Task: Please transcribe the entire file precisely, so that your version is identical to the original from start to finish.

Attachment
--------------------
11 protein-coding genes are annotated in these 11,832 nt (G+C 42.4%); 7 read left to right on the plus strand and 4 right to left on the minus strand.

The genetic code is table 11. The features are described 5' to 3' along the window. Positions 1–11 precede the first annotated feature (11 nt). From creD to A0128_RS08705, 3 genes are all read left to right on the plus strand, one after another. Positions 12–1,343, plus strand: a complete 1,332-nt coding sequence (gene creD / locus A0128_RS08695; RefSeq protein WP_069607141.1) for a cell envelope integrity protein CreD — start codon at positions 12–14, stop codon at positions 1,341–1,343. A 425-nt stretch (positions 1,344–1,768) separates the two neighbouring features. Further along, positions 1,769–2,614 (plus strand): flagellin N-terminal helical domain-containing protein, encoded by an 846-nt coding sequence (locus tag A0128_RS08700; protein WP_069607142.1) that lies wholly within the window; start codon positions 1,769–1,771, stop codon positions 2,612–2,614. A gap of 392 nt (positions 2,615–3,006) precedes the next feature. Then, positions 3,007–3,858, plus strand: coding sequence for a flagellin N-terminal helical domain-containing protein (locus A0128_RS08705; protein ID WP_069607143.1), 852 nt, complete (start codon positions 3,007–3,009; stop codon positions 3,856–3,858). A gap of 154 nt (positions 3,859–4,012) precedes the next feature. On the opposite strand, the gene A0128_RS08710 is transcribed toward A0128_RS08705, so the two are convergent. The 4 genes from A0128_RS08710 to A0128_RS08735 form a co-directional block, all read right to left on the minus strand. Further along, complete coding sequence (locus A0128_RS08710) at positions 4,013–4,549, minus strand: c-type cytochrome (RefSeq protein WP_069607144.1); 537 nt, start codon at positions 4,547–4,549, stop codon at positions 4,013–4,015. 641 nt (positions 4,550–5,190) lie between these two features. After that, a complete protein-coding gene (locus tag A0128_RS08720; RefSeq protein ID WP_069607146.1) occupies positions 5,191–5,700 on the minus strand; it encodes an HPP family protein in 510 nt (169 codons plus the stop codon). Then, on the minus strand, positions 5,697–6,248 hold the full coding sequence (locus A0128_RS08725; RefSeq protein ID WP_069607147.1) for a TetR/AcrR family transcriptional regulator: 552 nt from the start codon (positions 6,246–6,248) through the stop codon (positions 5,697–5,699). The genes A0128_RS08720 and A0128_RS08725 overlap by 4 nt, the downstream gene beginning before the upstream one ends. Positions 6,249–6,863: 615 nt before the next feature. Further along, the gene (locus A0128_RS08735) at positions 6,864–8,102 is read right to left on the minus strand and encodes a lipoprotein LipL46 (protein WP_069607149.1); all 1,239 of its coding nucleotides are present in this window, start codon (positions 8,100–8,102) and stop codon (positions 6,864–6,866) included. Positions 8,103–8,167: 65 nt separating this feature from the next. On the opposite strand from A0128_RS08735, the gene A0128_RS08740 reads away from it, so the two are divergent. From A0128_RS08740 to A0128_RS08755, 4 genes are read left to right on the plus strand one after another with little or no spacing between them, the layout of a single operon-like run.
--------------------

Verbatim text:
11 protein-coding genes are annotated in these 11,832 nt (G+C 42.4%); 7 read left to right on the plus strand and 4 right to left on the minus strand.

The genetic code is table 11. The features are described 5' to 3' along the window. Positions 1–11 precede the first annotated feature (11 nt). From creD to A0128_RS08705, 3 genes are all read left to right on the plus strand, one after another. Positions 12–1,343, plus strand: a complete 1,332-nt coding sequence (gene creD / locus A0128_RS08695; RefSeq protein WP_069607141.1) for a cell envelope integrity protein CreD — start codon at positions 12–14, stop codon at positions 1,341–1,343. A 425-nt stretch (positions 1,344–1,768) separates the two neighbouring features. Further along, positions 1,769–2,614 (plus strand): flagellin N-terminal helical domain-containing protein, encoded by an 846-nt coding sequence (locus tag A0128_RS08700; protein WP_069607142.1) that lies wholly within the window; start codon positions 1,769–1,771, stop codon positions 2,612–2,614. A gap of 392 nt (positions 2,615–3,006) precedes the next feature. Then, positions 3,007–3,858, plus strand: coding sequence for a flagellin N-terminal helical domain-containing protein (locus A0128_RS08705; protein ID WP_069607143.1), 852 nt, complete (start codon positions 3,007–3,009; stop codon positions 3,856–3,858). A gap of 154 nt (positions 3,859–4,012) precedes the next feature. On the opposite strand, the gene A0128_RS08710 is transcribed toward A0128_RS08705, so the two are convergent. The 4 genes from A0128_RS08710 to A0128_RS08735 form a co-directional block, all read right to left on the minus strand. Further along, complete coding sequence (locus A0128_RS08710) at positions 4,013–4,549, minus strand: c-type cytochrome (RefSeq protein WP_069607144.1); 537 nt, start codon at positions 4,547–4,549, stop codon at positions 4,013–4,015. 641 nt (positions 4,550–5,190) lie between these two features. After that, a complete protein-coding gene (locus tag A0128_RS08720; RefSeq protein ID WP_069607146.1) occupies positions 5,191–5,700 on the minus strand; it encodes an HPP family protein in 510 nt (169 codons plus the stop codon). Then, on the minus strand, positions 5,697–6,248 hold the full coding sequence (locus A0128_RS08725; RefSeq protein ID WP_069607147.1) for a TetR/AcrR family transcriptional regulator: 552 nt from the start codon (positions 6,246–6,248) through the stop codon (positions 5,697–5,699). The genes A0128_RS08720 and A0128_RS08725 overlap by 4 nt, the downstream gene beginning before the upstream one ends. Positions 6,249–6,863: 615 nt before the next feature. Further along, the gene (locus A0128_RS08735) at positions 6,864–8,102 is read right to left on the minus strand and encodes a lipoprotein LipL46 (protein WP_069607149.1); all 1,239 of its coding nucleotides are present in this window, start codon (positions 8,100–8,102) and stop codon (positions 6,864–6,866) included. Positions 8,103–8,167: 65 nt separating this feature from the next. On the opposite strand from A0128_RS08735, the gene A0128_RS08740 reads away from it, so the two are divergent. From A0128_RS08740 to A0128_RS08755, 4 genes are read left to right on the plus strand one after another with little or no spacing between them, the layout of a single operon-like run.